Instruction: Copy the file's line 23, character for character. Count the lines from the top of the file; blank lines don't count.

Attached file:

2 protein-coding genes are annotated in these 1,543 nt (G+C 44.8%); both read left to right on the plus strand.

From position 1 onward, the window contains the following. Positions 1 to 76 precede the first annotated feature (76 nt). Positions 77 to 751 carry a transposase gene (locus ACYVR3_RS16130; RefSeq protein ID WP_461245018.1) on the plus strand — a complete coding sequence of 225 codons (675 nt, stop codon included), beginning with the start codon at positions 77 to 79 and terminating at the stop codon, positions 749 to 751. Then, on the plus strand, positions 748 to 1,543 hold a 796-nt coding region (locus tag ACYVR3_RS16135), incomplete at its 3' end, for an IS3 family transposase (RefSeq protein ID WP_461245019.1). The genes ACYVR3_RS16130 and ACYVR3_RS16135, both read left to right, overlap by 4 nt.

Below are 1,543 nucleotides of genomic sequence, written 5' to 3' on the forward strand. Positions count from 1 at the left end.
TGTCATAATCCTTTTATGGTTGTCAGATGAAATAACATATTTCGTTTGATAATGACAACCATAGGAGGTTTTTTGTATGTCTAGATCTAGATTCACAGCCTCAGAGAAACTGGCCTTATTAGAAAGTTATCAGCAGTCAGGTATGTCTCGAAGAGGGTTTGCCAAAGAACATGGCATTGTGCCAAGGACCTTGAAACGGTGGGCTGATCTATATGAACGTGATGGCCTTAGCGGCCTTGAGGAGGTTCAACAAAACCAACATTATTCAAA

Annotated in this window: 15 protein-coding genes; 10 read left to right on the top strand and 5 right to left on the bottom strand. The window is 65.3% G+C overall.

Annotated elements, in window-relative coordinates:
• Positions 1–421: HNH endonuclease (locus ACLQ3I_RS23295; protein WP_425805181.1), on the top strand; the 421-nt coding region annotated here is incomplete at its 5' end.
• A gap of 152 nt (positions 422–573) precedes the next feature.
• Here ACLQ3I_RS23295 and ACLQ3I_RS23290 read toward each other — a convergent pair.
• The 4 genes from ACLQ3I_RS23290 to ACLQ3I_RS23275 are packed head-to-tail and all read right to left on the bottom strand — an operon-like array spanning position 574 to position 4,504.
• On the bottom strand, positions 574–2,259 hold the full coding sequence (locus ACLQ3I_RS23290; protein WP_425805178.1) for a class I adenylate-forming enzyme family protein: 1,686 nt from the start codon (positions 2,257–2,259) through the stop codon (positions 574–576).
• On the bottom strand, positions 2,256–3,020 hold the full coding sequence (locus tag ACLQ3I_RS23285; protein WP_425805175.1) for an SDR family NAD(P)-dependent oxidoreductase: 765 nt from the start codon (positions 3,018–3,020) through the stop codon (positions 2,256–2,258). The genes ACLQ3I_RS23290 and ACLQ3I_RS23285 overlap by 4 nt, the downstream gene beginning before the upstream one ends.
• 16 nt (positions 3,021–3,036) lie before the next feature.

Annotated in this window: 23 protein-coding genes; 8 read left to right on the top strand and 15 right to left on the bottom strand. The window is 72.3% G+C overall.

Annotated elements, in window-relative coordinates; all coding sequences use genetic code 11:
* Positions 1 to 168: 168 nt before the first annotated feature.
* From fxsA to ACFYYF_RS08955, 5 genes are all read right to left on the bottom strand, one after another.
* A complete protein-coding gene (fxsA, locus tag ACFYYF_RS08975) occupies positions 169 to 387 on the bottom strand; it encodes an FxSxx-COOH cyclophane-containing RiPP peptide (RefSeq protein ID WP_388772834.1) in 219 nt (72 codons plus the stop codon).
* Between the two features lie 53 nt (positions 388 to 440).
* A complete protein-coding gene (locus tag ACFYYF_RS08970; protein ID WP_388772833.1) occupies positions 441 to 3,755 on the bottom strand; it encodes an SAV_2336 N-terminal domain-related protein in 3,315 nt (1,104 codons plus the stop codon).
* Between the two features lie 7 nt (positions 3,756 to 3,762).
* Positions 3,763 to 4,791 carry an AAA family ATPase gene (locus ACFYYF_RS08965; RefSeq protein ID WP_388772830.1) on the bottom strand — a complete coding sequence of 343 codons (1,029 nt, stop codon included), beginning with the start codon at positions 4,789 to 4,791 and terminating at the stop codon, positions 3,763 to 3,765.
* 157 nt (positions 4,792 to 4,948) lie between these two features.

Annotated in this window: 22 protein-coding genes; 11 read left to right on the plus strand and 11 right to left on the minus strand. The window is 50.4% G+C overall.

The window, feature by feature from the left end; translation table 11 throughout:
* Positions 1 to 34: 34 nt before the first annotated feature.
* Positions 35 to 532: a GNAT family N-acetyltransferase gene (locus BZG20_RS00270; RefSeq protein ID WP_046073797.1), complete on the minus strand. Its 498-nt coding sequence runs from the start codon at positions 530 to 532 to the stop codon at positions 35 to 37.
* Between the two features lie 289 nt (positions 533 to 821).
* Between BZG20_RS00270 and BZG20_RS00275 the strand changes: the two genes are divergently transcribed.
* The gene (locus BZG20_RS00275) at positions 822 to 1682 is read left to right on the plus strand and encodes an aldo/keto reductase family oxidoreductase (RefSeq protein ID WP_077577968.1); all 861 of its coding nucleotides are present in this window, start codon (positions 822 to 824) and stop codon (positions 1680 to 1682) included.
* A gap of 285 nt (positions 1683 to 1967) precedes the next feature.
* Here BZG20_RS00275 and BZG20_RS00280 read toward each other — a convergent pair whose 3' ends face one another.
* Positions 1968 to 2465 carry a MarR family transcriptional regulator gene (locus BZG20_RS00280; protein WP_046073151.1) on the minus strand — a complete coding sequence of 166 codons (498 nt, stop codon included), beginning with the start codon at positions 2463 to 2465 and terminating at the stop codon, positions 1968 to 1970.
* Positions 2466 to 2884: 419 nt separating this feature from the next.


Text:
* 157 nt (positions 4,792 to 4,948) lie between these two features.